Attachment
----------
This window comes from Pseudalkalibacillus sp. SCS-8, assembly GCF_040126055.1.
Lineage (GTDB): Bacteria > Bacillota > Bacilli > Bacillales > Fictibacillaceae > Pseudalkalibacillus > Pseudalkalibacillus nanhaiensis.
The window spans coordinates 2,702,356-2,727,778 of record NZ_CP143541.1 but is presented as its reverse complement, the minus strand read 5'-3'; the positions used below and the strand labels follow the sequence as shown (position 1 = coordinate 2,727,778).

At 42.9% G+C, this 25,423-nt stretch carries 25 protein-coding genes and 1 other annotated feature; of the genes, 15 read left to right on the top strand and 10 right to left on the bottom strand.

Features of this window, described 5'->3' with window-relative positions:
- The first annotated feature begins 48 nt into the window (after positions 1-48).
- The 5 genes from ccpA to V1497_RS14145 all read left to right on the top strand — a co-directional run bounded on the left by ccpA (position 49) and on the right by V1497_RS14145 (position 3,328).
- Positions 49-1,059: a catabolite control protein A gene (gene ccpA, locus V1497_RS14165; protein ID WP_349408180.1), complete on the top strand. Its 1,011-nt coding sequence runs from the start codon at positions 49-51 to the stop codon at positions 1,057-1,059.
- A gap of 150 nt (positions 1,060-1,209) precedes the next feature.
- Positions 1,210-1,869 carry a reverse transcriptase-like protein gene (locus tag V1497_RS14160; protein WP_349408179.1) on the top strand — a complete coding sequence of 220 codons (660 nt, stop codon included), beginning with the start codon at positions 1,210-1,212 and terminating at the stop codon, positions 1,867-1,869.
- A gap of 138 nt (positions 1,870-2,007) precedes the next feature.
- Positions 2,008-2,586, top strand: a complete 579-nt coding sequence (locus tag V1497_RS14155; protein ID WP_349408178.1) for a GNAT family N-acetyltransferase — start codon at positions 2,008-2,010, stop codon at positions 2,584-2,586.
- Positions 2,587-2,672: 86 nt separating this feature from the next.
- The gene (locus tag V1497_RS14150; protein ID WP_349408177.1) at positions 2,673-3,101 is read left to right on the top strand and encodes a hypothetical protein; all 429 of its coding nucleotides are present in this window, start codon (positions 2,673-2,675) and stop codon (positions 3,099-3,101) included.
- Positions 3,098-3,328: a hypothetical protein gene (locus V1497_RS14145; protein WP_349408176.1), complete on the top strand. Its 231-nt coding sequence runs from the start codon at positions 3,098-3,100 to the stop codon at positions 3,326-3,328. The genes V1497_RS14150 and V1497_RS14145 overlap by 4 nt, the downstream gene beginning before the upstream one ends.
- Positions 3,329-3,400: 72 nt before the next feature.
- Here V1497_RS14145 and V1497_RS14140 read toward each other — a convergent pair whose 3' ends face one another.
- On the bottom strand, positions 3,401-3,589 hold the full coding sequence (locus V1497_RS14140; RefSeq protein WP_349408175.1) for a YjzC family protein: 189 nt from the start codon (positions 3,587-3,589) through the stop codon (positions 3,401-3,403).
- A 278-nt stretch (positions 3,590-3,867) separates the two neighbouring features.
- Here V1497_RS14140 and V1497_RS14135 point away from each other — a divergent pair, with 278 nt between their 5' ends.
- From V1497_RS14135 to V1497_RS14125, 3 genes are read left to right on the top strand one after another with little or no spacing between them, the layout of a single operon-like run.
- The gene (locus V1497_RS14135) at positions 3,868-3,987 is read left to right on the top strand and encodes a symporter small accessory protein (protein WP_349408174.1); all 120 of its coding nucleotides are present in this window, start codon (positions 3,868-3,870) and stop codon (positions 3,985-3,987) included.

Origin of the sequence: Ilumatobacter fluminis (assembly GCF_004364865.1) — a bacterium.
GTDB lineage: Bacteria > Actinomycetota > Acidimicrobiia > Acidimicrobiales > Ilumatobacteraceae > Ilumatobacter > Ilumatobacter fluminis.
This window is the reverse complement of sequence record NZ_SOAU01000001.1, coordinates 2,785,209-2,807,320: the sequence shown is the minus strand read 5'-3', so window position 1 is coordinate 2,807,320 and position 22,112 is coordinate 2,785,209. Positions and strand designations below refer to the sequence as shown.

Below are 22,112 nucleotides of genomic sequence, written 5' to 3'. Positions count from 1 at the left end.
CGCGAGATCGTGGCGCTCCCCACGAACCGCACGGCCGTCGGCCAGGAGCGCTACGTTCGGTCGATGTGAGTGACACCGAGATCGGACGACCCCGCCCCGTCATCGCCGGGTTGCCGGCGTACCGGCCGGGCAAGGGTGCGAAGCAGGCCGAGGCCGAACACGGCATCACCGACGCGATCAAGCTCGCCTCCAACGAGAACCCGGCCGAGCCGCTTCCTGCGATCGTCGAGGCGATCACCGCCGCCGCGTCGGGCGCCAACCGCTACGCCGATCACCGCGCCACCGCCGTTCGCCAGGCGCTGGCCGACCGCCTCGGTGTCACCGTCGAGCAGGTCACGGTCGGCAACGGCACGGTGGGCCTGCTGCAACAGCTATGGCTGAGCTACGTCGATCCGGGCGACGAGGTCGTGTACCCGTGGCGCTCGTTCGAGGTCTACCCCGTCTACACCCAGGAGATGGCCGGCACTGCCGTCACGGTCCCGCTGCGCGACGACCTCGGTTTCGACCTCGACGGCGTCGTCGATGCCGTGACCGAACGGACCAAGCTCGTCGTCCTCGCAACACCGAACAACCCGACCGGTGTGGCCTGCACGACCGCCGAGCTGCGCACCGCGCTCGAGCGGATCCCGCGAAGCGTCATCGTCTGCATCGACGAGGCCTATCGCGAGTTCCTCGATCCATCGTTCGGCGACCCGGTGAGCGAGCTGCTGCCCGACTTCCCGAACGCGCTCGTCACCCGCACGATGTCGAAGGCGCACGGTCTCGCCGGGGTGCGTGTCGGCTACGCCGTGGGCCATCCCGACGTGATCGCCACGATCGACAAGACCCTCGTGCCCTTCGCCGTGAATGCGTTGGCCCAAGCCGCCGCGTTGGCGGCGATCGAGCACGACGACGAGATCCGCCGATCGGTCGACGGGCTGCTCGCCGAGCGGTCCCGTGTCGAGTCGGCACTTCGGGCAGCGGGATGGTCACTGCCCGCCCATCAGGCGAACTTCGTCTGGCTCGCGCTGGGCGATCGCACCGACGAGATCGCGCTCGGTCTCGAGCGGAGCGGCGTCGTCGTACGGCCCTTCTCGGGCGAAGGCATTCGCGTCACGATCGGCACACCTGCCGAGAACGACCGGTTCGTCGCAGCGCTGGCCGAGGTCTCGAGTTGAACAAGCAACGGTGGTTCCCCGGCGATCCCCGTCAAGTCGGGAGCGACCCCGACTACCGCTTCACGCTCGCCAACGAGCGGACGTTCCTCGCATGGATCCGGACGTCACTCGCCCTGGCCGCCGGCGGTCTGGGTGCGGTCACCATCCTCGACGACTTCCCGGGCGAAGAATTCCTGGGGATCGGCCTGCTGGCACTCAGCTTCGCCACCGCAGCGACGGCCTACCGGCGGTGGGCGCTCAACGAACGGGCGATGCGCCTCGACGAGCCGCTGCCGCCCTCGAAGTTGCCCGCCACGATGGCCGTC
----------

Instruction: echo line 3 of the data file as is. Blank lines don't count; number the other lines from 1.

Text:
The window spans coordinates 2,702,356-2,727,778 of record NZ_CP143541.1 but is presented as its reverse complement, the minus strand read 5'-3'; the positions used below and the strand labels follow the sequence as shown (position 1 = coordinate 2,727,778).